Acting attorney general opposes principal of constitutional checks and balances

The New York Times reports:

The acting attorney general, Matthew G. Whitaker, once espoused the view that the courts “are supposed to be the inferior branch” and criticized the Supreme Court’s power to review legislative and executive acts and declare them unconstitutional, the lifeblood of its existence as a coequal branch of government.

In a candidate Q. and A. when he sought the Republican nomination for senator in Iowa in 2014, Mr. Whitaker indicated that he shared the view among some conservatives that the federal judiciary has too much power over public policy issues. He criticized many of the Supreme Court’s rulings, starting with a foundational one: Marbury v. Madison, which established its power of judicial review in 1803.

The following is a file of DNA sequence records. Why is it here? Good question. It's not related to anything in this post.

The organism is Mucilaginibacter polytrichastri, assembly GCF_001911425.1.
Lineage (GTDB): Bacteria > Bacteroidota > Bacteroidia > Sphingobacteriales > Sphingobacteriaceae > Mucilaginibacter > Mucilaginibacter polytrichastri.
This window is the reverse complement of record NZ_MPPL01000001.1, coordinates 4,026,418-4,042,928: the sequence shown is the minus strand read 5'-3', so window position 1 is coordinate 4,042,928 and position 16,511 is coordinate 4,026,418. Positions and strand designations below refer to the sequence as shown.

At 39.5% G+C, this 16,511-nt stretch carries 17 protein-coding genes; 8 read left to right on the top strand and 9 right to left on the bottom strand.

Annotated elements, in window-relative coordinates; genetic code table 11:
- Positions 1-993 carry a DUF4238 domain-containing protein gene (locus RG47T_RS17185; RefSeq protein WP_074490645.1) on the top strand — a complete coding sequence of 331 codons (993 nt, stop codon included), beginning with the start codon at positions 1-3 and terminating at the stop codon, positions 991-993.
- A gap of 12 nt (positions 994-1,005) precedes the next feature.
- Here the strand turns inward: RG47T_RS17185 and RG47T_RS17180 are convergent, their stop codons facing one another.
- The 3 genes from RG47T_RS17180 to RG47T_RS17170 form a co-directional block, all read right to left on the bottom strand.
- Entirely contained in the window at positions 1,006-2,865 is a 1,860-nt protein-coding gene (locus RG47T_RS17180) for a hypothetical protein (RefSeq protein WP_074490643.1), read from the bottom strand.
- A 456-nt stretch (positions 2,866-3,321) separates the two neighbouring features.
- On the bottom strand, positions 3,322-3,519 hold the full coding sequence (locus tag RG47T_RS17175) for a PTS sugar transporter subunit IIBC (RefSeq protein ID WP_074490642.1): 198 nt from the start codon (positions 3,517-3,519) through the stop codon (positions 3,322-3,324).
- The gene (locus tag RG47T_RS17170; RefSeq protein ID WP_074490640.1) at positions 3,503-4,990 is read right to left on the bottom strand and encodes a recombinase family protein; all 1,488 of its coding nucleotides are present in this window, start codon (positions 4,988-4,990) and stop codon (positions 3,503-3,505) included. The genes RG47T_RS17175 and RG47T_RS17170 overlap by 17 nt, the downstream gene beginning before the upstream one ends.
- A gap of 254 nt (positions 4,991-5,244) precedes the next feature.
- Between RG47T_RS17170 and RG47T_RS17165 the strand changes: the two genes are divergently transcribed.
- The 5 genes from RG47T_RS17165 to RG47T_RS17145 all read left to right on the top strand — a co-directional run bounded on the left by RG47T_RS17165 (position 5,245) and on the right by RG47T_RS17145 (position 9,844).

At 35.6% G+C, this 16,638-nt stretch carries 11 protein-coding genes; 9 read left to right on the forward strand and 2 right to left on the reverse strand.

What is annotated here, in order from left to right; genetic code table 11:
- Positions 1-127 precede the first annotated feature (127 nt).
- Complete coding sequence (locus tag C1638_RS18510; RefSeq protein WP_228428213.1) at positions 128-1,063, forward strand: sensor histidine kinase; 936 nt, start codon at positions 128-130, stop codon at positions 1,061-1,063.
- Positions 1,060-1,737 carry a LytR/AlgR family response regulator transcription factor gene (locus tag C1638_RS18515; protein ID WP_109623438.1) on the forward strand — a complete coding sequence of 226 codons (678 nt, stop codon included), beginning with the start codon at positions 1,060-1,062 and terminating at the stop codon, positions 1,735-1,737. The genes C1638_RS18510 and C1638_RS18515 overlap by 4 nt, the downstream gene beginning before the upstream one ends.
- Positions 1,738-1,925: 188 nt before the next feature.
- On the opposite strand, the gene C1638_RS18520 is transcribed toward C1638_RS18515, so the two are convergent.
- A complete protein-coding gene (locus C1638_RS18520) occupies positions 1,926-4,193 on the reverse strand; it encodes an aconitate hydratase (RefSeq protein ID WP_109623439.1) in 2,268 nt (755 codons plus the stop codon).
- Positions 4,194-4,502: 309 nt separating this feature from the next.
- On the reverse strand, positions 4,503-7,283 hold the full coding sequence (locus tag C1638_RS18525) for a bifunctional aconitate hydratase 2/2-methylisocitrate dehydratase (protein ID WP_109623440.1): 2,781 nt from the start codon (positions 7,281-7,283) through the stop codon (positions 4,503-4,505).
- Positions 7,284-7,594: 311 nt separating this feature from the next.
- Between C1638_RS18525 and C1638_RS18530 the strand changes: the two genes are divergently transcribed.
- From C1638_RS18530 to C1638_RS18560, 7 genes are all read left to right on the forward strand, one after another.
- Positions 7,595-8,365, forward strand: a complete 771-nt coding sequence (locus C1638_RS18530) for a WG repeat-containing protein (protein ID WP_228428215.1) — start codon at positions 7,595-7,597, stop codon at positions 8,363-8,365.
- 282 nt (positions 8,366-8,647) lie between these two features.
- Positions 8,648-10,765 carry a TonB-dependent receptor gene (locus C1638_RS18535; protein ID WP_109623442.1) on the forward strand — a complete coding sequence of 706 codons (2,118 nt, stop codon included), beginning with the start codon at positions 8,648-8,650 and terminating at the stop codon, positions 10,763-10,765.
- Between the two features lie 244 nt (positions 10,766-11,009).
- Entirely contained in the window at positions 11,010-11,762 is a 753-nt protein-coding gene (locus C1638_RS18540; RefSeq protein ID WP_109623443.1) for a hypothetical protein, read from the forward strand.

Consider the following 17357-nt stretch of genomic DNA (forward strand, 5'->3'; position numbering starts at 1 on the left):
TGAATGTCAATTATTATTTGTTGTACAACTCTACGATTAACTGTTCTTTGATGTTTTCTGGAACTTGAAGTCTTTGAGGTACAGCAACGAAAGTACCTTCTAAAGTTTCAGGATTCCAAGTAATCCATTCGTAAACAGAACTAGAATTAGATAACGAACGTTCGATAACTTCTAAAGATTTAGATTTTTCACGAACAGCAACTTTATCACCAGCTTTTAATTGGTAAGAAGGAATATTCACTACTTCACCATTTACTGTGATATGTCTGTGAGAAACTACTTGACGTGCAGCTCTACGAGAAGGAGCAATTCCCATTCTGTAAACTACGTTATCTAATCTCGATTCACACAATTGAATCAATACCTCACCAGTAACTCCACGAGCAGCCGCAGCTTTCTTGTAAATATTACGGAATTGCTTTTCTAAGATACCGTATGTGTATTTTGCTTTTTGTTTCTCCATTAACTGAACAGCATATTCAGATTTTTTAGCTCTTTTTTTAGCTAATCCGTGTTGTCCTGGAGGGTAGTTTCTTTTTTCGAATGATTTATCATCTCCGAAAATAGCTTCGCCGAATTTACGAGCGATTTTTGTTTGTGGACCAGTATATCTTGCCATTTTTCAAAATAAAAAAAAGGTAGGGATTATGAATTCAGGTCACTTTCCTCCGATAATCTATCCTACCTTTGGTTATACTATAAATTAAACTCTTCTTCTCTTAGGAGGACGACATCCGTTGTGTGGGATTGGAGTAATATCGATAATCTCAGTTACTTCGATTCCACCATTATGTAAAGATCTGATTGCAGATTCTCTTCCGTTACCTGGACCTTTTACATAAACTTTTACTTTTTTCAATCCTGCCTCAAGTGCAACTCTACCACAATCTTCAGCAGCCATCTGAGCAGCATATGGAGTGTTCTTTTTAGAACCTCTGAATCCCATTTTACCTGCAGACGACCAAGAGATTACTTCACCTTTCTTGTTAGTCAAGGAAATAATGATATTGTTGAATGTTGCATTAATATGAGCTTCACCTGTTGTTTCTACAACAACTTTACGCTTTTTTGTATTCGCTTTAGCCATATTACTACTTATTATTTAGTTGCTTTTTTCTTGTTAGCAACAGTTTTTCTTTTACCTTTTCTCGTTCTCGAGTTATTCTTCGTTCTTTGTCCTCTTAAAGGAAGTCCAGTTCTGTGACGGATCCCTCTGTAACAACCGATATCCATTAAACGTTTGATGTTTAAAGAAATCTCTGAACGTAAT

“There are so many” bad rulings, Mr. Whitaker said. “I would start with the idea of Marbury v. Madison. That’s probably a good place to start and the way it’s looked at the Supreme Court as the final arbiter of constitutional issues.”

Mr. Whitaker lost the 2014 primary to Joni Ernst, who went on to win election to the Senate. But on Wednesday, he vaulted to power when President Trump fired Attorney General Jeff Sessions and appointed Mr. Whitaker as the acting attorney general, putting him in charge of the Justice Department.

Because Mr. Trump installed Mr. Whitaker as the nation’s top law enforcement official without undergoing the vetting process of a Senate confirmation hearing, his answers to the 2014 candidate questionnaire, published by Jacob Hall on the Caffeinated Thoughts website alongside answers by the other Republican primary contenders, offer a rare window into how he thinks about legal issues. [Continue reading…]

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